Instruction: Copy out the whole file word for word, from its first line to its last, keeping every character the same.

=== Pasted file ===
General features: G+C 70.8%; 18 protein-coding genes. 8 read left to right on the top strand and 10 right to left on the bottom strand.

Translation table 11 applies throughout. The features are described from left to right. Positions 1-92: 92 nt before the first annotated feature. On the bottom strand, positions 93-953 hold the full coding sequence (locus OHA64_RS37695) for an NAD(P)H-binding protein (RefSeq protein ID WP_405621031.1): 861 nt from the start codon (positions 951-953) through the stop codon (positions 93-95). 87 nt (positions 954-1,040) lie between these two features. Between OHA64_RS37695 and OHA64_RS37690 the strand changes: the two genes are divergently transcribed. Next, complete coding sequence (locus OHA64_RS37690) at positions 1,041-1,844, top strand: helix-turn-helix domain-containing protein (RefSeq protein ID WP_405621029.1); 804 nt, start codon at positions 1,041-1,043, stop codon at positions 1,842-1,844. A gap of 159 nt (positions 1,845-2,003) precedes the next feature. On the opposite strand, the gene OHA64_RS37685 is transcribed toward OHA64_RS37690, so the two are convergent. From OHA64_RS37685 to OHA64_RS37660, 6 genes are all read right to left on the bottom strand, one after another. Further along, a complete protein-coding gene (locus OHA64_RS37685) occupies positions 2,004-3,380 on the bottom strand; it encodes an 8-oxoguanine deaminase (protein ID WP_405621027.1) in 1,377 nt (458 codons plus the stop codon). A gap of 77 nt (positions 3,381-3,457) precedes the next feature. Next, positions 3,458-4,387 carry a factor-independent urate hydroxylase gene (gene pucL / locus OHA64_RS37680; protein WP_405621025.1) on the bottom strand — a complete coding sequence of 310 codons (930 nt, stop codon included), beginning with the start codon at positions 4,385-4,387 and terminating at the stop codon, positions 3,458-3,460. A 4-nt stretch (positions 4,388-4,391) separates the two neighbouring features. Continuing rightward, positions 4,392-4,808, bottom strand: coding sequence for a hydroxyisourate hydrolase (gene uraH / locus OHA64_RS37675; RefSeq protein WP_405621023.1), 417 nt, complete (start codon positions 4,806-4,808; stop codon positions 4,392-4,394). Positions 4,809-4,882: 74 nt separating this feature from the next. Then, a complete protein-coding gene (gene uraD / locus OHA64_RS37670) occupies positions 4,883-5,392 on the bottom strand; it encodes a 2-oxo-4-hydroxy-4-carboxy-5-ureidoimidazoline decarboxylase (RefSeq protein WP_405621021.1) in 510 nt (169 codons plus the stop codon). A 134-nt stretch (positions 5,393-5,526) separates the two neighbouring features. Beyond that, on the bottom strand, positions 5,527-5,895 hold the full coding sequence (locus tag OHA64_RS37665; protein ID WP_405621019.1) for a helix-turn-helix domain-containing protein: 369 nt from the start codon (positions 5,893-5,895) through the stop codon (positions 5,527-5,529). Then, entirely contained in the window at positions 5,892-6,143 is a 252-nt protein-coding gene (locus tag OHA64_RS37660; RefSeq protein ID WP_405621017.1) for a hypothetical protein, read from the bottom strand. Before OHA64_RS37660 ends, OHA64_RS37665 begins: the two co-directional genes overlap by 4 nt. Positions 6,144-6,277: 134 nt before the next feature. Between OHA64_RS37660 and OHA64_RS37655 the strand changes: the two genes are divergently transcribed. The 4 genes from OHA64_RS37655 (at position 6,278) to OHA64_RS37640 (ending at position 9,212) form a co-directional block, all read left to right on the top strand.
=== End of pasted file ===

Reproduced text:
General features: G+C 70.8%; 18 protein-coding genes. 8 read left to right on the top strand and 10 right to left on the bottom strand.

Translation table 11 applies throughout. The features are described from left to right. Positions 1-92: 92 nt before the first annotated feature. On the bottom strand, positions 93-953 hold the full coding sequence (locus OHA64_RS37695) for an NAD(P)H-binding protein (RefSeq protein ID WP_405621031.1): 861 nt from the start codon (positions 951-953) through the stop codon (positions 93-95). 87 nt (positions 954-1,040) lie between these two features. Between OHA64_RS37695 and OHA64_RS37690 the strand changes: the two genes are divergently transcribed. Next, complete coding sequence (locus OHA64_RS37690) at positions 1,041-1,844, top strand: helix-turn-helix domain-containing protein (RefSeq protein ID WP_405621029.1); 804 nt, start codon at positions 1,041-1,043, stop codon at positions 1,842-1,844. A gap of 159 nt (positions 1,845-2,003) precedes the next feature. On the opposite strand, the gene OHA64_RS37685 is transcribed toward OHA64_RS37690, so the two are convergent. From OHA64_RS37685 to OHA64_RS37660, 6 genes are all read right to left on the bottom strand, one after another. Further along, a complete protein-coding gene (locus OHA64_RS37685) occupies positions 2,004-3,380 on the bottom strand; it encodes an 8-oxoguanine deaminase (protein ID WP_405621027.1) in 1,377 nt (458 codons plus the stop codon). A gap of 77 nt (positions 3,381-3,457) precedes the next feature. Next, positions 3,458-4,387 carry a factor-independent urate hydroxylase gene (gene pucL / locus OHA64_RS37680; protein WP_405621025.1) on the bottom strand — a complete coding sequence of 310 codons (930 nt, stop codon included), beginning with the start codon at positions 4,385-4,387 and terminating at the stop codon, positions 3,458-3,460. A 4-nt stretch (positions 4,388-4,391) separates the two neighbouring features. Continuing rightward, positions 4,392-4,808, bottom strand: coding sequence for a hydroxyisourate hydrolase (gene uraH / locus OHA64_RS37675; RefSeq protein WP_405621023.1), 417 nt, complete (start codon positions 4,806-4,808; stop codon positions 4,392-4,394). Positions 4,809-4,882: 74 nt separating this feature from the next. Then, a complete protein-coding gene (gene uraD / locus OHA64_RS37670) occupies positions 4,883-5,392 on the bottom strand; it encodes a 2-oxo-4-hydroxy-4-carboxy-5-ureidoimidazoline decarboxylase (RefSeq protein WP_405621021.1) in 510 nt (169 codons plus the stop codon). A 134-nt stretch (positions 5,393-5,526) separates the two neighbouring features. Beyond that, on the bottom strand, positions 5,527-5,895 hold the full coding sequence (locus tag OHA64_RS37665; protein ID WP_405621019.1) for a helix-turn-helix domain-containing protein: 369 nt from the start codon (positions 5,893-5,895) through the stop codon (positions 5,527-5,529). Then, entirely contained in the window at positions 5,892-6,143 is a 252-nt protein-coding gene (locus tag OHA64_RS37660; RefSeq protein ID WP_405621017.1) for a hypothetical protein, read from the bottom strand. Before OHA64_RS37660 ends, OHA64_RS37665 begins: the two co-directional genes overlap by 4 nt. Positions 6,144-6,277: 134 nt before the next feature. Between OHA64_RS37660 and OHA64_RS37655 the strand changes: the two genes are divergently transcribed. The 4 genes from OHA64_RS37655 (at position 6,278) to OHA64_RS37640 (ending at position 9,212) form a co-directional block, all read left to right on the top strand.